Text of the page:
Senior Softball League is active, expanding, and equipped with a defibrillator
When the boys of summer trot out onto Jackson Park fields 8 and 9 on Monday and Friday mornings, they’re not quite as fast or agile as they once were. They don’t throw the ball as far or hit it as hard, and sliding is verboten: Most have had at least one joint replaced.
Sonny Johnston, president of the Henderson County Senior Softball League, says that’s not surprising for a group of men whose ages range from a low of 50 up to 85. But he was a comparatively youthful 63 when he was drafted by friends in Hendersonville in 2013 to join the group. And when he dusted off the glove he had put away more than 30 years before, his skills weren’t as rusty as he feared they might be.
“The beauty of this game is that you can play at whatever level you are comfortable with,” he says. “It just doesn’t matter — we just go out and enjoy it. It’s a great way to be active and around people your age and find that camaraderie we sometimes lose as we get older.”
Like many worthy endeavors, Henderson County Senior Softball started with a few retired guys sitting around talking, looking for something to do. Among Jackson Park’s many recreational opportunities were softball fields, so those seniors started playing and recruiting more retirees. Johnston credits the first president, Bill Gold, with injecting organization into the growing league in 2002, with the Jones brothers keeping things hopping: Moe (now 82), Herschel (84), and Dono (87) all hung up their caps in the past year. “They were very competitive guys, arguing with each other all the time; we loved having them out there,” says Johnston. “It’s been very quiet without them, but injuries forced them to stop playing.”
The easygoing pickup games begin with a little batting practice, warmups, and stretching. “Field 8 is for younger players with a little more skill and ability,” he says. “The older fellas, we all lose a bit as we age, but still want to play, and that’s Field 9.” Games start at 10am and they play 7 innings; if there’s still time and energy, they might play a second 5-inning game, and finish up around noon.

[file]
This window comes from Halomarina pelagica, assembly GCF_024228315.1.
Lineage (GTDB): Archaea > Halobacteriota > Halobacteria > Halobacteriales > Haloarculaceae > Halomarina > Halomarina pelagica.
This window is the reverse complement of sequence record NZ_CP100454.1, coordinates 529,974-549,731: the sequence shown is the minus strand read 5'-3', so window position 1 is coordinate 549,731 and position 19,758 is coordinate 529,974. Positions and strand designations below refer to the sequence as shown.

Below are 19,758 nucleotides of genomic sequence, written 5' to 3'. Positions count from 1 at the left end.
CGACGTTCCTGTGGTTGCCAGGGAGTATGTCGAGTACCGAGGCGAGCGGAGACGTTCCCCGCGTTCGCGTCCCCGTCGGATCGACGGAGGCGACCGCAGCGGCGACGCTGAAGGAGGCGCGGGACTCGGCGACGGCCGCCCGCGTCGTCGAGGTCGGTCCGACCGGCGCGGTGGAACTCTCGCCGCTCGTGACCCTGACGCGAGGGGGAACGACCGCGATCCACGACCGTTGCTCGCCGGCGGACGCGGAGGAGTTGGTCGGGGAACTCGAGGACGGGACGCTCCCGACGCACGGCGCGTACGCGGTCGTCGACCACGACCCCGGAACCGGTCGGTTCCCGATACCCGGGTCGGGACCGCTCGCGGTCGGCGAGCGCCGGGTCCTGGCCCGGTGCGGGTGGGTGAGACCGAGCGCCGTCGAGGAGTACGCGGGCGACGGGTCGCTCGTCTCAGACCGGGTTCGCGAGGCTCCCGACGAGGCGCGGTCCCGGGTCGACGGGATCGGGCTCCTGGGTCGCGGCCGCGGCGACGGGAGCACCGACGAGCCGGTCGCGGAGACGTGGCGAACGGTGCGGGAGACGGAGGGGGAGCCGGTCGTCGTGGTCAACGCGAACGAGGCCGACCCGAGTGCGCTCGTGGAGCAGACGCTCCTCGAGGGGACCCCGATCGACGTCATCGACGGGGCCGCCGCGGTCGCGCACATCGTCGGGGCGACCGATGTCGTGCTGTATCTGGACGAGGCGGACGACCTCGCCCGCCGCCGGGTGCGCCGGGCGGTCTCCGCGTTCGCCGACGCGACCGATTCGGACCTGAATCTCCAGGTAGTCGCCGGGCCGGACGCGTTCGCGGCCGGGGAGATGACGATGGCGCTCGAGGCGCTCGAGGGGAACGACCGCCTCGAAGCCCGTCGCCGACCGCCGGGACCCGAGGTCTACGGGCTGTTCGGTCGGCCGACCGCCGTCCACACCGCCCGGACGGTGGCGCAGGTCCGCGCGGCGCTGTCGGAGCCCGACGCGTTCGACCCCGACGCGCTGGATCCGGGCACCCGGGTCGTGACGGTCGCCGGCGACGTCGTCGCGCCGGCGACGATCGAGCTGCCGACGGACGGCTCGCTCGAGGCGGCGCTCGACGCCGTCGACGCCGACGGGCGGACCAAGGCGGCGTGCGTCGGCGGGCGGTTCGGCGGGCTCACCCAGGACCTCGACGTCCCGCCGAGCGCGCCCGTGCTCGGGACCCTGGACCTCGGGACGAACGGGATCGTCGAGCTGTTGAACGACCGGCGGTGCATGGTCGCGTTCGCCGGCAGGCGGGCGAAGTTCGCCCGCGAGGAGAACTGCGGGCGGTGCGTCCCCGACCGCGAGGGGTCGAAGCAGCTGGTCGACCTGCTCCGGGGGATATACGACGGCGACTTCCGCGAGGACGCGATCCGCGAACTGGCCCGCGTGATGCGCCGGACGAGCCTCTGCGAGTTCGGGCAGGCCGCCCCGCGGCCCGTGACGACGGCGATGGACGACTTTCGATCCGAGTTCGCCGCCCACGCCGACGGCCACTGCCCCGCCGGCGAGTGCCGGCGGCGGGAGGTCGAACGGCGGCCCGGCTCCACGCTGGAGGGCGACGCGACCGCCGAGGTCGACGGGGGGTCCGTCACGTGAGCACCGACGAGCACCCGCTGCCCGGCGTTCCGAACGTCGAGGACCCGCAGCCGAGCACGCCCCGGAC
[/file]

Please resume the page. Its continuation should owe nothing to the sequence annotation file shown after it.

Because it’s slow-pitch softball, pitchers can easily throw a complete game. Catching, which in baseball is a grueling position, is not as taxing on the body in senior softball, where the catcher doesn’t crouch, but stands. “I like to catch,” Johnston admits. “It’s pretty light duty, and I get to chat with all the other players.”
He’s not jawing with the umpires, though, because the teams umpire themselves. They also tend to their own injuries and other more extreme possibilities. “We have ten players who are CPR certified, and we pay for that training, so at every game there is at least one player who knows CPR,” says Johnston. “We also have two defibrillators. One of our players had a heart attack during a game in 2010, and thankfully, we had that defibrillator. EMS told us later he wouldn’t be with us today if not for that.”
More competitive players can join the Hendersonville Sluggers for tournaments. The regional travel teams are divided into age levels: 60-70, 70-75, and 75 and over. The combined “70s Team” captured a bronze in the most recent National Senior Games in Columbus, Ohio, coached by Johnston, who took over from the recently deceased Mike Gibbs, the Sluggers’ national and state manager who led the team to numerous titles, including a silver medal. Regionally, the 60-70 team had a three-year streak of 77 consecutive wins under manager Mark Hammer, finally broken in early May by the Lake Lanier Legends.
“They’ve been trying to beat us for years,” Johnston says with a laugh. “It was a good rivalry, and we were okay with losing to them.”
Author Bradford “Brad” Swift, whom Johnston calls “an exceptional player,” is a member of the 70-74 age group currently in first place in the local Clayton League. “Being a part of this has truly enriched my life, and I’ve witnessed the same for many others,” Swift states to Bold Life.
Another player, Buzz Stickney, is not only one of the original trio of members — he also has all his original joints and says that, at age 85, he can still outrun some of the “youngsters,” meaning guys in their 50s. The second baseman can’t imagine not playing. “It gets you up off the couch. It’s just been wonderful.”
Johnston envisions a future of community service, charity events, and senior softball offered as a health activity. And, with all due respect to older members, he says the group is hoping to bring in additional younger players.
“People are working later into their lives these days, and not retiring at 60 or 65 like we used to. We invite them to stop working and come out and play.”